What Is a COVID Passport?

It will be some time before air travel is back to where it was before the COVID-19 pandemic. And after seven months of restrictions on international travel, many people are eagerly awaiting the opportunity to board an international flight. This isn’t just for holidaymakers who have had to postpone their dream trip due to COVID – restrictions on international flights also pose challenges for those traveling on business or visiting family in another country.

Now, a new pilot program, giving passengers the ability to upload their COVID-related health data, is being tested by two major airlines as a way to potentially facilitate international travel during the pandemic. Here’s what you need to know about so-called “COVID passports”.

What are COVID passports?

Since April , there has been talk of using “immunity passports” for international travel. The original idea was to release some kind of documentation for people who have developed immunity to SARS-CoV-2, but as we learned more about the virus, it became apparent that it was not following a typical recovery trajectory. It is still unclear at this point if everyone who has had COVID-19 will get any type of immunity, and if so, how long it will last. There are also many legal and ethical issues associated with this type of system.

To be clear, the recently announced COVID passports take a different approach: instead of proving immunity, they function as a “digital health pass,” where passengers can provide certified COVID-19 test results to border agents when they arrive elsewhere. countries, AFAR reports . They are called CommonPass and were developed by the Swiss non-profit organization Commons Project and the World Economic Forum. So far, the organization has presented its idea in at least 37 countries.

“Travel and tourism has been down across the board due to the COVID pandemic,” Diana Sabatino, deputy executive director of field operations for the US Customs and Border Protection (CBP), told AFAR . “CBP wants to be part of the air travel confidence building solution, and we’re excited to help the aviation industry and our federal partners [launch] a pilot like CommonPass.”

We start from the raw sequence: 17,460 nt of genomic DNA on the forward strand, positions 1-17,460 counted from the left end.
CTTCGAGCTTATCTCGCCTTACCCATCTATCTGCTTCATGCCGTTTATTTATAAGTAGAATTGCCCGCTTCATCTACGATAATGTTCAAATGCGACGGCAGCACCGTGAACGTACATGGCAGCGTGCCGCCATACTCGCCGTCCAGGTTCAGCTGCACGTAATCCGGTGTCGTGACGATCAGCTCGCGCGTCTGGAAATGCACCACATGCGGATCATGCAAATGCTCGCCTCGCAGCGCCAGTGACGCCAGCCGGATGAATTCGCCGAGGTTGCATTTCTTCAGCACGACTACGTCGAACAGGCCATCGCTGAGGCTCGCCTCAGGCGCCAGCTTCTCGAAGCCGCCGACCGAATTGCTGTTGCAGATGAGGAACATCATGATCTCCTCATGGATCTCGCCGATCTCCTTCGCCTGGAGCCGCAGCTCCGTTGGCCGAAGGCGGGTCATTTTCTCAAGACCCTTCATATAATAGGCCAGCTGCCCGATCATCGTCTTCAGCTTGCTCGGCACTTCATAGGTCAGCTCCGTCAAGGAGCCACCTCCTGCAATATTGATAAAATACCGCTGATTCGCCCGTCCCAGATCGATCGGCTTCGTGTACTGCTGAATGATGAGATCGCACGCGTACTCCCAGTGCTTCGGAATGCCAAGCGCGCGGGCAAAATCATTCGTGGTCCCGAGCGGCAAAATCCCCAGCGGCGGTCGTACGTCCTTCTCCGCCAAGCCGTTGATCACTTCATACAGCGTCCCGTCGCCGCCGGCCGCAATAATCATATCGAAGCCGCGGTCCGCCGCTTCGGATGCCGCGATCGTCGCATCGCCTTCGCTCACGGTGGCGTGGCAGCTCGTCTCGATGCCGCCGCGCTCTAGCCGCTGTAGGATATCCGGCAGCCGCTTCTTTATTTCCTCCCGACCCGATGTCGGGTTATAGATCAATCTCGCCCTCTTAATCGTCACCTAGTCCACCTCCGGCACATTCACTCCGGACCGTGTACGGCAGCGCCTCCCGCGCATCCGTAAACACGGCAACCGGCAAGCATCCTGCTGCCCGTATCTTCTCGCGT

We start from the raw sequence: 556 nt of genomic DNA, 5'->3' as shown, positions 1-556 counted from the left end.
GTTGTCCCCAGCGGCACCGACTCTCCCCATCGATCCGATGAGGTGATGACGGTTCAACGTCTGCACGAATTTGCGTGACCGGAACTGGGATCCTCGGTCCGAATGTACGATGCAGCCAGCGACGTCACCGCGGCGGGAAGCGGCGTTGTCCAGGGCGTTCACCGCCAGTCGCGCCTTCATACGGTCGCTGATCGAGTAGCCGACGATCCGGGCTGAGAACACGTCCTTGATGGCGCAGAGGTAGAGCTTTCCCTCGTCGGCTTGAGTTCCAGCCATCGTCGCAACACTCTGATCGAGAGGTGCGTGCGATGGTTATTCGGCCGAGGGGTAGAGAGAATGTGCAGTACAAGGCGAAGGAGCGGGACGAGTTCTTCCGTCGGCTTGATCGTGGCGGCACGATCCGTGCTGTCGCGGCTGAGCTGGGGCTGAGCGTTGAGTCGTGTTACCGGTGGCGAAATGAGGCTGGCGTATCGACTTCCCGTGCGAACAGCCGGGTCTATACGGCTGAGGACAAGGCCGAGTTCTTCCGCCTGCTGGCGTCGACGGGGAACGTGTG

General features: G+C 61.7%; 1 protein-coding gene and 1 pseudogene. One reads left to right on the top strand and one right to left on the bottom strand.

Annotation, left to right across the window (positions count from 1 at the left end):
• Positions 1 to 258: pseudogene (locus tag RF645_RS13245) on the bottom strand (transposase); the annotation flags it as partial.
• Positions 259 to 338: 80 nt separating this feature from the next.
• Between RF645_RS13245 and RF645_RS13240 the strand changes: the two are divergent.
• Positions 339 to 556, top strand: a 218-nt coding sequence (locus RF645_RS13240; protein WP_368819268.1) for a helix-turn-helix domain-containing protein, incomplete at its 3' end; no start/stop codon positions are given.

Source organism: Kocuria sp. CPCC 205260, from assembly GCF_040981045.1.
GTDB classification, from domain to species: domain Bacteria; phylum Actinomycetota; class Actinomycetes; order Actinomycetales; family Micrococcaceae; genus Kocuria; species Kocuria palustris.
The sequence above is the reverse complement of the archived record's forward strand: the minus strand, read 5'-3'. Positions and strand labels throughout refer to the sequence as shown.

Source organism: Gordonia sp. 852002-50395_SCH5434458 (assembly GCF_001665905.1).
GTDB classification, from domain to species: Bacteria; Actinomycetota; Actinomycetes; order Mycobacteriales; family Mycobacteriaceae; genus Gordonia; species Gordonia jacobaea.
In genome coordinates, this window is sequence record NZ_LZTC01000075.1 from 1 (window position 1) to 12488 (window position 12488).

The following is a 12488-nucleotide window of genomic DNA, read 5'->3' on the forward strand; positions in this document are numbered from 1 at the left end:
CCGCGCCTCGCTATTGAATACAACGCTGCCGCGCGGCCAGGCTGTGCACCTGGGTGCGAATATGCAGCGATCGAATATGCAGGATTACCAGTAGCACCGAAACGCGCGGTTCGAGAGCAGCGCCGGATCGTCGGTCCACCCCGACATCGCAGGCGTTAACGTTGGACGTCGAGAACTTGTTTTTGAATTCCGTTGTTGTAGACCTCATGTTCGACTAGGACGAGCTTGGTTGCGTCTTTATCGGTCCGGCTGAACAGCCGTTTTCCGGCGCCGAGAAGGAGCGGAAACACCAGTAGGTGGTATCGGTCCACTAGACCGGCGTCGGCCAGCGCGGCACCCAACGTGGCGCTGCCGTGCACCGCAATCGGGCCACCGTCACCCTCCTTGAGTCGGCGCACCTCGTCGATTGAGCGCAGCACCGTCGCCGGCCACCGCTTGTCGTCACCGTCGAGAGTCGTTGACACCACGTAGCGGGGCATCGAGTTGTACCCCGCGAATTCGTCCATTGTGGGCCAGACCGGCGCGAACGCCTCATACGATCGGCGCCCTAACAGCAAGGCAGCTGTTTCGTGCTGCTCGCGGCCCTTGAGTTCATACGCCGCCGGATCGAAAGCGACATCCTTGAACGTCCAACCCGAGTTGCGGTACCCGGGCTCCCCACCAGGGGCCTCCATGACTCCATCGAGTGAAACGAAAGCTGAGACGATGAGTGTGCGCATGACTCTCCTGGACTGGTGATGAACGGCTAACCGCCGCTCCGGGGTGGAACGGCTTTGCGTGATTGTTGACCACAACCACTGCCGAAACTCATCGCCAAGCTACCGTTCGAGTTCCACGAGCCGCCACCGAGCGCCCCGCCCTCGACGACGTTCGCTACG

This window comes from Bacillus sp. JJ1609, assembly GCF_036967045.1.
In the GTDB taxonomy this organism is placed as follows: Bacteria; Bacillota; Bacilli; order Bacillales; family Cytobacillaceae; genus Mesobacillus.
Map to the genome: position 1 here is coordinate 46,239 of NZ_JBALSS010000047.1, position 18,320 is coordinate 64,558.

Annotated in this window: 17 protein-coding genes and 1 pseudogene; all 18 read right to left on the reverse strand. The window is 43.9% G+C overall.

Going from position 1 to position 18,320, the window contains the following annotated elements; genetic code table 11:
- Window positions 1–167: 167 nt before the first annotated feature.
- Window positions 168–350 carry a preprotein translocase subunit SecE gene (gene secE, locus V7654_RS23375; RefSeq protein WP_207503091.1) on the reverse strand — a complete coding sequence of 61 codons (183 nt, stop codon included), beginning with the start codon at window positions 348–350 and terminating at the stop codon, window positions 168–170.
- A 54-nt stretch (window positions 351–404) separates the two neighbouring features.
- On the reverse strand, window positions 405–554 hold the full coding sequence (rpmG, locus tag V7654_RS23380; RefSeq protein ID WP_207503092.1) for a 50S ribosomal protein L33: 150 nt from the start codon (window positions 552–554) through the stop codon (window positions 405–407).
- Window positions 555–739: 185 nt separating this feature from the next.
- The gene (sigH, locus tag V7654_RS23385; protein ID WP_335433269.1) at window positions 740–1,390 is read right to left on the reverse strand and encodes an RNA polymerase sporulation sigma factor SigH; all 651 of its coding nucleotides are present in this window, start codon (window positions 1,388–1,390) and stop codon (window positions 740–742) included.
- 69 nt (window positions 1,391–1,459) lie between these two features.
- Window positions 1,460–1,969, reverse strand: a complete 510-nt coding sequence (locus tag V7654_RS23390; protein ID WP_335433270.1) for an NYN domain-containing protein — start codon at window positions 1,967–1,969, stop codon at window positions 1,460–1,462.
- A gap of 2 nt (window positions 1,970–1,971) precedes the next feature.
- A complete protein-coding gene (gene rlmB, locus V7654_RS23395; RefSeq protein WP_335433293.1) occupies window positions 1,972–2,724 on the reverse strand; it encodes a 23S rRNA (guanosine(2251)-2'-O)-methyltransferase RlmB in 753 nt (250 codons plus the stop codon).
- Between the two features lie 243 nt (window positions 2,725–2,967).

Currently, United Airlines and Cathay Pacific Airways have begun testing CommonPass, offering it to passengers as an option on select flights between London and New York and between Hong Kong and Singapore.

How does CommonPass work?

In fact, this requires many steps and international cooperation. We’ll let AFAR’s Michelle Baran explain this :

Each participating country must decide two things: first, which COVID-19 tests and laboratory results are considered credible. For example, in the United States, the current standard required by states such as Hawaii is the PCR test (also known as the nasal swab test), performed by a laboratory certified by the Clinical Laboratory Improvement Amendment (CLIA).

Second, each government must define its own entry requirements. Once created, CommonPass creates a digital network with certified labs so that travelers’ results can be uploaded to the platform. And when travelers arrive at their destination, they are presented with entry requirements that they must fulfill.

Once travelers take a COVID-19 test at a certified laboratory and upload the results to their mobile phone, they can complete any additional health questionnaires required by the destination country. CommonPass validates compliance and generates a QR code that airline employees and border guards can scan from a mobile or printed device.